Herein I found the problem of the heart with the preachers of the type of religion I was a part of, and why I’m glad I didn’t become one of them.

Their belief, that they were supposed to be a position of absolute authority (seat of Moses, Matt 23:2) led to a perversion of the Gospel. One in which they retained and devoured as many souls as possible, counting dominance/obedience as the measure of the success of their ministry, instead of how many souls they could catch and release.

When I began to contrast this with Paul’s ministry, who undoubtedly is the prime Scriptural example of what a Man of God should look like, I began to find very real differences.

First and foremost, Paul never demanded obedience;

Rom 12:1  I beseech you therefore, brethren, by the mercies of God, that ye present your bodies a living sacrifice, holy, acceptable unto God, which is your reasonable service.

Paul always used phrases like, “I would that you…”, or, “I beseech you…”. Paul asked people to imitate his lifestyle and works (1 Corinthians 11:1) because he was doing all he could to imitate Christ. And most importantly, Jesus Christ never made demands either!

The story of the adulteress in John 8 is something I go back to continually. Jesus did not set her up for weekly counseling sessions, accountability partners, a path of proving repentance, there was no berating or demanding. He released her with a gentle grace that would compel her to want to listen to His words.

Joh 8:10  When Jesus had lifted up himself, and saw none but the woman, he said unto her, Woman, where are those thine accusers? hath no man condemned thee?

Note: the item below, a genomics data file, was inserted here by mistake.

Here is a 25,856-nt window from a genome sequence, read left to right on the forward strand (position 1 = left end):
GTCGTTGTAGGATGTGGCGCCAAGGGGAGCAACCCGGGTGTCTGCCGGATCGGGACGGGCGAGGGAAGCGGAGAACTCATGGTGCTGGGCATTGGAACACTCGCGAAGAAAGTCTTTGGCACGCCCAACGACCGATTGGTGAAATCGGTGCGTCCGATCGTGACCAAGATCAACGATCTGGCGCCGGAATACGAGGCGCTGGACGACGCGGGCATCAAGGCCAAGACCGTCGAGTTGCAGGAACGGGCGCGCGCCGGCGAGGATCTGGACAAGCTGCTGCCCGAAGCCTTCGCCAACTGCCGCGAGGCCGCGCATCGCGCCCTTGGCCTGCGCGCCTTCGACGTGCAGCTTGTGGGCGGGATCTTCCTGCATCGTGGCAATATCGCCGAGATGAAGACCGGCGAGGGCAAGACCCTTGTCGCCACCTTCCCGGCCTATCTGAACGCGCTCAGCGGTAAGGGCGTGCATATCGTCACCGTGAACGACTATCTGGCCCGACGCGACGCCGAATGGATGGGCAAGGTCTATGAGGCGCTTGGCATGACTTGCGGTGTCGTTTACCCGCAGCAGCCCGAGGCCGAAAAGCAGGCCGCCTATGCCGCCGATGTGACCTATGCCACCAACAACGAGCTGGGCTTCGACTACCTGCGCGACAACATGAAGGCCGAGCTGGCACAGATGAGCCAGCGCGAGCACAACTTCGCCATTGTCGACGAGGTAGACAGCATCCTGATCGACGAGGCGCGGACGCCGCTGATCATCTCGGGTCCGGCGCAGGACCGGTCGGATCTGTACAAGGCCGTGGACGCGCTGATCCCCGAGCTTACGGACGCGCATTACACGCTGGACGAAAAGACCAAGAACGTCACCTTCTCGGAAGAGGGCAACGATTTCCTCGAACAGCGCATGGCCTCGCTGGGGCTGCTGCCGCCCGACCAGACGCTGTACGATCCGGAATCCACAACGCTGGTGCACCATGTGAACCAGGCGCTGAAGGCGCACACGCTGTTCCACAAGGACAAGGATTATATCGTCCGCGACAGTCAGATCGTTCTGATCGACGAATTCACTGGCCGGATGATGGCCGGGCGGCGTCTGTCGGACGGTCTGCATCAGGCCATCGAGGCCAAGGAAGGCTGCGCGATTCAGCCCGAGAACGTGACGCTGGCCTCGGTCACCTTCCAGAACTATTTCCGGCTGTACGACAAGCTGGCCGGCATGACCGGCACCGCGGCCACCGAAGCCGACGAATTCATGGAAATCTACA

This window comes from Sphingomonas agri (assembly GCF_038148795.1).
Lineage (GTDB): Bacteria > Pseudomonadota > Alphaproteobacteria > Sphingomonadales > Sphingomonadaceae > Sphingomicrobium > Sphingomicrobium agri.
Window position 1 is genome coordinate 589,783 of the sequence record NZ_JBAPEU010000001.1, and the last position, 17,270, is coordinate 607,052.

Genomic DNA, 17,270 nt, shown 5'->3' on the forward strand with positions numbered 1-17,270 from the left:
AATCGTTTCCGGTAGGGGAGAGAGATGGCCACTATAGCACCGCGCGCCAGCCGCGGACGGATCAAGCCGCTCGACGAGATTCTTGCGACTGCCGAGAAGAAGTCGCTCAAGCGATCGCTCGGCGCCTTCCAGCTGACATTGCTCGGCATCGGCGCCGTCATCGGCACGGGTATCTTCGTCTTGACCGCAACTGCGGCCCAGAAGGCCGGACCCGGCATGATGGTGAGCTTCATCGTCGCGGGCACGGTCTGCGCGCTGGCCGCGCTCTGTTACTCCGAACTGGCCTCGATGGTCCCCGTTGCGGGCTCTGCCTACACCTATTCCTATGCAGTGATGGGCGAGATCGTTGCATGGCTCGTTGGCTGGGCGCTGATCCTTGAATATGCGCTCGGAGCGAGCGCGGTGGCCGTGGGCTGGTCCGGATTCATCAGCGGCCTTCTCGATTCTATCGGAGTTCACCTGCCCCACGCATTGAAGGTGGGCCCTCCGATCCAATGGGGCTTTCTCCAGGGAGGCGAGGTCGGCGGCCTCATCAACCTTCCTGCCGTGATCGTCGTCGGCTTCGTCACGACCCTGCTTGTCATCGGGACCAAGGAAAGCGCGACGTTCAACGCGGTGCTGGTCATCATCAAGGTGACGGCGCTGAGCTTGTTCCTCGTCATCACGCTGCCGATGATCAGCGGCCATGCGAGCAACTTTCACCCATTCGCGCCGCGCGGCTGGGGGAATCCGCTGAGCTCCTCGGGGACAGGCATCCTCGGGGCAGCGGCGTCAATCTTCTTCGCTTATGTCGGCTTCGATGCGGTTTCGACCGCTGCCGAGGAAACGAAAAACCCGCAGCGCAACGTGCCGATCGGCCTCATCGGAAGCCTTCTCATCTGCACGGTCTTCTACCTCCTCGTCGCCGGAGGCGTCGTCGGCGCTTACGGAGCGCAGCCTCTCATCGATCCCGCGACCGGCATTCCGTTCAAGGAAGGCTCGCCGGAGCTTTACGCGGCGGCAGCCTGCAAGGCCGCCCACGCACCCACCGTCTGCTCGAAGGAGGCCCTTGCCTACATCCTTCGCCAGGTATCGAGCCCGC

Joh 8:11  She said, No man, Lord. And Jesus said unto her, Neither do I condemn thee: go, and sin no more.


Studying Scripture has so many benefits to your soul, your faith, and specifically in knowing whether or not you have a healthy leader, are in a healthy church and are being fed healthy food!

We are meant to propagate the Gospel, to create disciples. How can we create disciples if we never release them? If Jesus Christ had called the twelve and they all went to a cave and communed, would the Gospel be known to us today?

No, indeed, Jesus was a Catch and Release pastor, he called His disciples, instilled in them the purpose he had for them, and then sent them away, trusting them (knowing human failure would occur) and put His confidence in them.

Men wanted Jesus to be that King I spoke of, a man who would take authority and dominance over the land, but that wasn’t who He was, nor what He purposed for His disciples. I wonder then why, some men, think their place in Christ’ kingdom is to take dominance over other men?

Mat 10:5  These twelve Jesus sent forth, and commanded them, saying, Go not into the way of the Gentiles, and into any city of the Samaritans enter ye not:
Mat 10:6  But go rather to the lost sheep of the house of Israel.
Mat 10:7  And as ye go, preach, saying, The kingdom of heaven is at hand.
Mat 10:8  Heal the sick, cleanse the lepers, raise the dead, cast out devils: freely ye have received, freely give.
Mat 10:9  Provide neither gold, nor silver, nor brass in your purses,
Mat 10:10  Nor scrip for your journey, neither two coats, neither shoes, nor yet staves: for the workman is worthy of his meat.